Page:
Hilary Edmunds was the first Blackbird to cross the finish line. She came in third with a time of 20:37. Mairin OConnor of Notre Dame-Bishop Gibbons won the race in 20:08.
Emma DAmbro of Hoosic Valley was second in 20:24.
Chantal Little followed her teammate in fourth place, clocking 20:46.
The boys team finished a close second to perennial power Fonda-Fultonville. The Braves edged the Blackbirds by a score of 61 to 65.
Macky Lloyd was the top Blackbird. He finished in a time of 17:09 to finish third behind Jeremy McAllister and Joe Geniti. The Fonda duo ran 16:35 and 16:47 respectively for the top two spots.
Conor Cashin, a feshman, was the next Voorheesville finisher. He came in 14th with a time of 18:12.
Ryan Allison was 15th in 18:15 and Nathan Bub was 16th in 18:16.
"That was a little surprising," said Voorheesville Coach Kelly McHale. "Ryan Allison and Nathan Bub were right there. The three of them have been passing around the number-two position."
The boys team will be battling Fonda all season as both teams try to be the top team in Class C. Fonda won the title last year.
"The boys’ team will be competing against Fonda," McHale said. "In Section II in Class C they are the big one. We’re going to go up against them in sectionals. There, instead of seven runners, you get 10. We also have some junior-varsity kids working their way up."
The girls team showed its strength as it tries to defend its Class C title from last fall.
Alison Vogelien finished 17th for the Blackbirds to aid in the teams victory. Grace Giamapaglia was 20th and Kali Votraw was 22nd for the Blackbirds.
"We acquired Grace Giampaglia and it is really working out for the girls’ team," McHale said. "She looked strong. There was a lot of excitement last year after winning sectionals. Both teams have the potential to do well this year."
The race went smoothly on Saturday as the weather stayed dry.
"I’ve been here three years," McHale said, "and this is the first year it didn’t rain. It was awesome; everything was running smoothly. It was a little wet but it was nothing really major. This was the best the course has been in the last three years."
There are about 50 kids running in the program this fall.
"We had 40 after this point last year," McHale said. "We’ve had a lot of success and that has a lot to do with it. A lot of people didn’t know that cross-country existed. People read about it and got excited. It brought out more people."
Out of the major contributors to the varsity team, there is only one senior on the team.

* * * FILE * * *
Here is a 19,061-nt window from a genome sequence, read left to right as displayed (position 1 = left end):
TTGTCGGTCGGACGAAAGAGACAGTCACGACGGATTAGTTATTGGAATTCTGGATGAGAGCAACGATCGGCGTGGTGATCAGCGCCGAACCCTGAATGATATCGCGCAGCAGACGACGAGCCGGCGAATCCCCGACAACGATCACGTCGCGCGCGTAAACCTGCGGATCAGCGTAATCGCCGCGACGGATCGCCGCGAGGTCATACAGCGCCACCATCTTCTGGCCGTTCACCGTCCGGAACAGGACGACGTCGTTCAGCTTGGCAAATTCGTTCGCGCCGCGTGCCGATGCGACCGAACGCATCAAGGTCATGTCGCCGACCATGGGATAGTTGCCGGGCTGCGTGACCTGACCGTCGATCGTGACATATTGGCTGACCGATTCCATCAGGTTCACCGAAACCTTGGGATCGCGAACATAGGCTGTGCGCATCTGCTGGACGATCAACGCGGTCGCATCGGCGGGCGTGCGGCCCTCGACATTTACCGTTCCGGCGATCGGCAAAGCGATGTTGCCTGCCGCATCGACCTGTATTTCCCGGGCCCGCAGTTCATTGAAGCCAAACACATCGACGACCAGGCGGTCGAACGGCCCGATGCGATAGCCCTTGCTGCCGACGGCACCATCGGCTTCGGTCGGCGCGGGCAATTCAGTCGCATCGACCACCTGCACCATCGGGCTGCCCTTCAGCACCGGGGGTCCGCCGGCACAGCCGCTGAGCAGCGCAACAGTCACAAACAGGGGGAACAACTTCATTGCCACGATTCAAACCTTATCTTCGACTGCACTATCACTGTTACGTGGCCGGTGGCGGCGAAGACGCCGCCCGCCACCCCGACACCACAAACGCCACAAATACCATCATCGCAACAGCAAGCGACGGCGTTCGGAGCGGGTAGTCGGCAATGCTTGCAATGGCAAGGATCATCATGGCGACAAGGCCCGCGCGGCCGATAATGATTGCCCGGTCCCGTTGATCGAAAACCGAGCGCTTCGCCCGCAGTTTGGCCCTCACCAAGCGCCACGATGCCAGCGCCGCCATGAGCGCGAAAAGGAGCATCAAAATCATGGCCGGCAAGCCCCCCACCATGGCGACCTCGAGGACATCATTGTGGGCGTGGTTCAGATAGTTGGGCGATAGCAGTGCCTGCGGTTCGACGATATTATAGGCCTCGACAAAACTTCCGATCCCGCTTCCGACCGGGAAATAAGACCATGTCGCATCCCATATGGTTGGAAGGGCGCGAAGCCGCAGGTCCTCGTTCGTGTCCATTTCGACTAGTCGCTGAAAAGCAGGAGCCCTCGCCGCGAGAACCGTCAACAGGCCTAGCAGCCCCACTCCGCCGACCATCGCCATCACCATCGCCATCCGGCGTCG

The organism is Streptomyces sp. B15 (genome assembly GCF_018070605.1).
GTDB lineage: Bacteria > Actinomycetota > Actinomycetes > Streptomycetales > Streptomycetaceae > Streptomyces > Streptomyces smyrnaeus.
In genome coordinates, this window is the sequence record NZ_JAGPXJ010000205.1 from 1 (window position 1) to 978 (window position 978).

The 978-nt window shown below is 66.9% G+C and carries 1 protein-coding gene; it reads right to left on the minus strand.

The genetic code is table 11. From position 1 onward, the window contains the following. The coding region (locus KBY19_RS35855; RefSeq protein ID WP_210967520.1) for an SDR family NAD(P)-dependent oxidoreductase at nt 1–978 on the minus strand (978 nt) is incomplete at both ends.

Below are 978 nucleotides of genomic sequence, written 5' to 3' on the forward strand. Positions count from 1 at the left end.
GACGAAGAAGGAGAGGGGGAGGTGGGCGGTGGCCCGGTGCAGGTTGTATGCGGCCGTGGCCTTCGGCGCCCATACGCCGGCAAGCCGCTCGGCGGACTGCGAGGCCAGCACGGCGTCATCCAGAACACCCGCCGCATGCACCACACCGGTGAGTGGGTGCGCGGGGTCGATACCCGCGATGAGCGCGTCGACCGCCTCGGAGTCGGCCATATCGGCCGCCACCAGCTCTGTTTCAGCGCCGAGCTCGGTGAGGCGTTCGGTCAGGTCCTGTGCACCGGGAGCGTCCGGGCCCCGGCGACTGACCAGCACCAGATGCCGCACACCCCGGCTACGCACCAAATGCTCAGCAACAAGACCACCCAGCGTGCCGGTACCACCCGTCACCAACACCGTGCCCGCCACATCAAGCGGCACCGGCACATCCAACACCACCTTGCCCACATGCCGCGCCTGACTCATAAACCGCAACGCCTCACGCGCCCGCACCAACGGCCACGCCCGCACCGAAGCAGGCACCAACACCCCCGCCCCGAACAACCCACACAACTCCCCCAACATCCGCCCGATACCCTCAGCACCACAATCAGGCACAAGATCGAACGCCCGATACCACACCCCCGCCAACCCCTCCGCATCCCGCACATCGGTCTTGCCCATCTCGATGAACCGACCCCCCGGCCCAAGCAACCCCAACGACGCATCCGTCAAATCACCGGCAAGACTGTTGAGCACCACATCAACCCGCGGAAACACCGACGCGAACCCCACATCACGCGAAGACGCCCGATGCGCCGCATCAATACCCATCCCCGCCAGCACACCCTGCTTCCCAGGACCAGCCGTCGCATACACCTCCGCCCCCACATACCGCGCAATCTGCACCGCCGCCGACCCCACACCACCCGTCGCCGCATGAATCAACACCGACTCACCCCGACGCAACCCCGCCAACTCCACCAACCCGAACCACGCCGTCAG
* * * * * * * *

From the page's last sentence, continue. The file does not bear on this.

"We should be strong again next year," McHale said.
Younger runners will also be competing this fall.
"This is the first year we’ve had a complete modified team," McHale said. "We had a lot of success last year. We went to states as a team. Siblings in lower grades came out for modified. We had one leave, who was an underclassman. Everyone else stayed, who was a junior and a senior to run. The program is definitely growing."
The teams have set goals that they have the potential to achieve.
"As a coach, one thing I wanted to do was go undefeated in the Colonial Council," McHale said. "The boys this year can win the Colonial Council championship. And I also would like to have a better showing in sectionals. We would like to win, but we want to improve our standing in the section.
"For the girls," McHale added, "We want to improve our standing in the Colonial Council. We want to get second or first, but with Holy Names in our league, it’ll be difficult. And at sectionals we want to win. But Greenwich will be quite the opponent."
The home invitational was the second meet of the season for Voorheesville. The Blackbirds competed in the Fonda Invitational, where there was no team scoring.
This weekend, the Blackbirds will travel to the Queensbury Invitational.
Blackbirds have more firepower than Cannoneers
By Tim Matteson
VOORHEESVILLE With their biggest rivals in town, the Voorheesville football team picked the right time to show off its best game.
The Blackbirds used a good balanced offense and a tough defense to win a testy game, 39-18, over Watervliet at Thomas Buckley Field in Voorheesville on Saturday.
Despite giving up a touchdown on the opening kick-off and playing in a penalty-infested game, the Blackbirds were able to overcome in impressive fashion.
"They are very scrappy," said Voorheesville Coach Joe Sapienza. "We knew they would be."
Referring to the defensive linemen and linebackers, he went on, "They played eight men in the box and we struggled with it offensively. We made adjustments. They are great for a team that came in 0-2. That doesn’t mean anything. It’s always significant when you beat Watervliet."